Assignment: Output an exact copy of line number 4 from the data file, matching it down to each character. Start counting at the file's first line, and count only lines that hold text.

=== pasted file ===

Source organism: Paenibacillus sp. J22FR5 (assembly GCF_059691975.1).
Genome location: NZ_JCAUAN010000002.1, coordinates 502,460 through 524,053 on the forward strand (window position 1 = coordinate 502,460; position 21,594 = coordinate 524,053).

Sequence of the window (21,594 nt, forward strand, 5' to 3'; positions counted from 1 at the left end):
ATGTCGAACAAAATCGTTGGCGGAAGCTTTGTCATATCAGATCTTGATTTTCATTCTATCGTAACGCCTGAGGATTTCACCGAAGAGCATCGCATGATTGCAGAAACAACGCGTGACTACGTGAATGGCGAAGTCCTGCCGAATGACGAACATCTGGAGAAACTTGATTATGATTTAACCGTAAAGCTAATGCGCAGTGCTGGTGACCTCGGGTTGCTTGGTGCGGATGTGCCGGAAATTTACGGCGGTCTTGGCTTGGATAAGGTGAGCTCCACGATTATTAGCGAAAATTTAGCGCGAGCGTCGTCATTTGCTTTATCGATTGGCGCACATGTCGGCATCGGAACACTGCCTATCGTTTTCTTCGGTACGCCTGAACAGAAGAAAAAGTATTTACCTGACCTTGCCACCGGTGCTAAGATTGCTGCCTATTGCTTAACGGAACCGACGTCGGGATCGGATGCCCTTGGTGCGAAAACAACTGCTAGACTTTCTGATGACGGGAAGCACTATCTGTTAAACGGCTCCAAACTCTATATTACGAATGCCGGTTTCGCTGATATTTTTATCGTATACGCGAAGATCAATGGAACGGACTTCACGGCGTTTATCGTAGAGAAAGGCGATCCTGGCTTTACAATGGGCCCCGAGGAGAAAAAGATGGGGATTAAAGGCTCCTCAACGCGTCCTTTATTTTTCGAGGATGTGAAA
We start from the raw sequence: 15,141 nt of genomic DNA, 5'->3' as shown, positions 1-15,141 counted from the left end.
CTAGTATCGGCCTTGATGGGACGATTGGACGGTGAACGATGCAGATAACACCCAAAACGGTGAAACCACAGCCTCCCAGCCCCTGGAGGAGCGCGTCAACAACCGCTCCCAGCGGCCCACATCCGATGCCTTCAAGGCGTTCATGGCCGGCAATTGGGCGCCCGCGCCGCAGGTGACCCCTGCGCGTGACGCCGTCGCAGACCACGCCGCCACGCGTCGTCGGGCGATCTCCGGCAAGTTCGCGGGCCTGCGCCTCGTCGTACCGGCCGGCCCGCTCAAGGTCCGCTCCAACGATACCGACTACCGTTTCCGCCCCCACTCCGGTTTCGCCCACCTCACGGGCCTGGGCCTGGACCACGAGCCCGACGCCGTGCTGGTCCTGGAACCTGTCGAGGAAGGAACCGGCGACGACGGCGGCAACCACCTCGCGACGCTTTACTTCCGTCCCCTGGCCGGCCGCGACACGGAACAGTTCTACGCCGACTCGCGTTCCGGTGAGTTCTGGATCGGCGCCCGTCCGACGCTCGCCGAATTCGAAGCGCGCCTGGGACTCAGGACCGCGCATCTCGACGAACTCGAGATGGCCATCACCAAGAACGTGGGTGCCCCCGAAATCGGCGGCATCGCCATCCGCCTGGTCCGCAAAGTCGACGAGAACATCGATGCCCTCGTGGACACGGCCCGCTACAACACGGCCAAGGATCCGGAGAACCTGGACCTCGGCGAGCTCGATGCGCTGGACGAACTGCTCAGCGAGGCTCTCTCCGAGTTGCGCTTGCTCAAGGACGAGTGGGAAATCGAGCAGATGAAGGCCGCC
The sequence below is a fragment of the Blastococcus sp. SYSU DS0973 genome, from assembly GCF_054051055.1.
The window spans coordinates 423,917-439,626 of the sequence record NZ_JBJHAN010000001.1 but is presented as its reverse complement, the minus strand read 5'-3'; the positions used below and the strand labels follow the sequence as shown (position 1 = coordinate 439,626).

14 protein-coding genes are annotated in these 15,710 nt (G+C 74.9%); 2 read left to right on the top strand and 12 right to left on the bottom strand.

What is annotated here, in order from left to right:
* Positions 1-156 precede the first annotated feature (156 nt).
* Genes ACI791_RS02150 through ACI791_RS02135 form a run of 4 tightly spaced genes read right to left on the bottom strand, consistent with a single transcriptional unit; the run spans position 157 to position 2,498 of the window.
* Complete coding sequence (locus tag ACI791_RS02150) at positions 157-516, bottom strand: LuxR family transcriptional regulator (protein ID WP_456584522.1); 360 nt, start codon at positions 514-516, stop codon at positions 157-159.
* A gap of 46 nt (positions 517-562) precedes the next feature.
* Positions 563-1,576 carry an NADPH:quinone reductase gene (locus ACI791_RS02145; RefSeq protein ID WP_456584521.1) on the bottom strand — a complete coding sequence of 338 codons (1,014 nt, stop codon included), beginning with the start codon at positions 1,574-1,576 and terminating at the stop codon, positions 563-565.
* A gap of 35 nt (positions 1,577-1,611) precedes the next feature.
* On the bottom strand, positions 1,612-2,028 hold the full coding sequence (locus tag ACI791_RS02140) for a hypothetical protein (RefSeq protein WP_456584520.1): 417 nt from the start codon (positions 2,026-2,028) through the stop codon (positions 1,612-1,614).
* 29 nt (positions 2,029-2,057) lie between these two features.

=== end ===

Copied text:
ATGTCGAACAAAATCGTTGGCGGAAGCTTTGTCATATCAGATCTTGATTTTCATTCTATCGTAACGCCTGAGGATTTCACCGAAGAGCATCGCATGATTGCAGAAACAACGCGTGACTACGTGAATGGCGAAGTCCTGCCGAATGACGAACATCTGGAGAAACTTGATTATGATTTAACCGTAAAGCTAATGCGCAGTGCTGGTGACCTCGGGTTGCTTGGTGCGGATGTGCCGGAAATTTACGGCGGTCTTGGCTTGGATAAGGTGAGCTCCACGATTATTAGCGAAAATTTAGCGCGAGCGTCGTCATTTGCTTTATCGATTGGCGCACATGTCGGCATCGGAACACTGCCTATCGTTTTCTTCGGTACGCCTGAACAGAAGAAAAAGTATTTACCTGACCTTGCCACCGGTGCTAAGATTGCTGCCTATTGCTTAACGGAACCGACGTCGGGATCGGATGCCCTTGGTGCGAAAACAACTGCTAGACTTTCTGATGACGGGAAGCACTATCTGTTAAACGGCTCCAAACTCTATATTACGAATGCCGGTTTCGCTGATATTTTTATCGTATACGCGAAGATCAATGGAACGGACTTCACGGCGTTTATCGTAGAGAAAGGCGATCCTGGCTTTACAATGGGCCCCGAGGAGAAAAAGATGGGGATTAAAGGCTCCTCAACGCGTCCTTTATTTTTCGAGGATGTGAAA